For many years there have been concerns over brick-and-mortar stores not being able to stay competitive with online shopping and ecommerce, but that may all be changing as more retailers start to recognize the need to meld online with physical stores and use technology to enhance the in-person consumer experience.

But online and in-store shopping are two very different experiences so for retailers that ‘melding’ isn’t always easy.

At NRF 2019 ITBusiness.ca sat down with Rob Garf Salesforce’s VP of industry strategy and insights for Commerce Cloud about the changes he has seen happening in the retail space and some ways cloud technology is helping to bring together online and brick-and-mortar.

“It’s really imperative for retailers to break down both the physical and virtual four walls,” says Garf, “what we’re already seeing now is a digital transformation transcending the entire shopping process and where I see the greatest impact has actually been in the physical store.”

He argues that over the next 12 to 24 months we’re going to hear a lot more about the idea of store transformation.

Physical gets digital

There are two major changes that Garf says he is already seeing; one, giving store associates the tools needed to offer personalized and immediate service and two, embracing the idea of the showroom.

It’s about the check-in process and not just the checkout process according to Garf. Retailers need to be arming store associates with the tools needed to approach shoppers early on in the process to create a personal experience. “And that’s just as much a change in tech as it is a change in operating philosophy,” he argues.

Detriot-based luxury goods brand Shinola, which sells American-made watches, bicycles and other leather goods is one company that has embraced this idea, recently adopted Salesforce’s platform to help it create a singular, unified customer experience that matched its brand style of offering personalization to shoppers. (Shinola also has stores in Canada including one in Toronto and sells its products through third-party retailers including Indigo Books and Music Inc.)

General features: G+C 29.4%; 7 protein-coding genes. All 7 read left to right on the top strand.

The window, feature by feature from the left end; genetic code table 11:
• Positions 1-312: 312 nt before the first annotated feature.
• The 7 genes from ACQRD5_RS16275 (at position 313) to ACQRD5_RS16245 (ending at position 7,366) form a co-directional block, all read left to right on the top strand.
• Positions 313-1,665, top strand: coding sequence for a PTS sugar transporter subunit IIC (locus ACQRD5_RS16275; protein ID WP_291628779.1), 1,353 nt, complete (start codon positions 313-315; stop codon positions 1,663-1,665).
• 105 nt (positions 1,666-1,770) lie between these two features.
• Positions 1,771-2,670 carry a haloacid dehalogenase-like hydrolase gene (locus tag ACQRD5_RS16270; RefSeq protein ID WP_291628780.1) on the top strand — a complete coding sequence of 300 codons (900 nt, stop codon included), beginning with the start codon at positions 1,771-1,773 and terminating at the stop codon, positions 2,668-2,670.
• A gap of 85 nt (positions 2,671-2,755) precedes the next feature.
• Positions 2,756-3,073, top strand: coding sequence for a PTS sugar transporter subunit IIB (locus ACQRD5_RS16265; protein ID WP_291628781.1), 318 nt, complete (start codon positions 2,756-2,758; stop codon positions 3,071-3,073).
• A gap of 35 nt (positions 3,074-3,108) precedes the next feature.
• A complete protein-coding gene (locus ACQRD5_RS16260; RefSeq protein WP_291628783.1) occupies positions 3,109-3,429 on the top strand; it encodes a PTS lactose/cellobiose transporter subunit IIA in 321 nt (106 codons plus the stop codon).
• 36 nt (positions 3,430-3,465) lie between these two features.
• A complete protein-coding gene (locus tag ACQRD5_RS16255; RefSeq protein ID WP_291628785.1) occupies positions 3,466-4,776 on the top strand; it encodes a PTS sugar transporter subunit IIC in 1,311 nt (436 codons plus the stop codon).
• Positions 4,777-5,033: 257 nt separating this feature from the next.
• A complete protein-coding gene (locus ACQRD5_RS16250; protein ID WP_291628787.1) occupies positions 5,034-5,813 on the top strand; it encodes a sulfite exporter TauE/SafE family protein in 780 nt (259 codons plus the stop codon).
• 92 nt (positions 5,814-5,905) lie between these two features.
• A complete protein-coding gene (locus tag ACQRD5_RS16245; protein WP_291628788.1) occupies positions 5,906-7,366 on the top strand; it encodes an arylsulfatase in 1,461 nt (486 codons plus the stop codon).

According to Alex Drinker, VP of marketing for Shinola, in a video from Dreamforce 2018, starting out the company included handwritten notes with each online purchase and when it came to its brick-and-mortar it wanted to bring that type of customer care into its physical stores as well.

Apparently, in-store associates still write those handwritten notes but Shinola also uses technology like Salesforce’s service and marketing clouds to create personal shopper experiences. It tracks customer behaviour and collects data on in-store and online visits as well as purchases to help better understand each specific shopper.

Screenshot from Shinola/Salesforce presentation at Dreamforce 2019 – view of its store associate application for tracking customers. Source: Salesforce

For example, sales associates will be equipped with iPads and as shoppers to fill out a profile that lets Shinola connect with them in the future, sending relevant marketing material and more information about Shinola itself.

“We empowered [sales associates] to do what they do well and this [tech] sits behind the scenes and makes it possible,” Drinker says in the video.

He notes that with brands like Shinola, purchases are almost an investment and even if shoppers don’t make the purchase right away these tools allow the company to reach out and continue a relationship in a personal and intimate way. And when that shopper inevitably makes a purchase, even if it’s online instead of in the physical store – because Shinola was able to collect data – it can attribute that sale back to the brick-and-mortar store the shopper may have walked into originally.

The second trend is the showroom, but the idea of the showroom itself isn’t exactly new; furniture and eyewear companies have long operated on this concept of keeping the store simple, not full of inventory and bringing in items as needed.

Garf says he is seeing more retailers getting rid of the old philosophy of ‘stack them high and let them fly’ and embracing the idea they might not need to have all the inventory on hand.

Clothing retailers like ModCloth and Bonobos are two examples of online brands that have embraced the idea of brick-and-mortar stores but created showrooms offering product samples and allowing store associates to focus on the customer experience rather than the products.

Bonobos clothing store offers samples of each item to try on. Source: Bonobos Instagram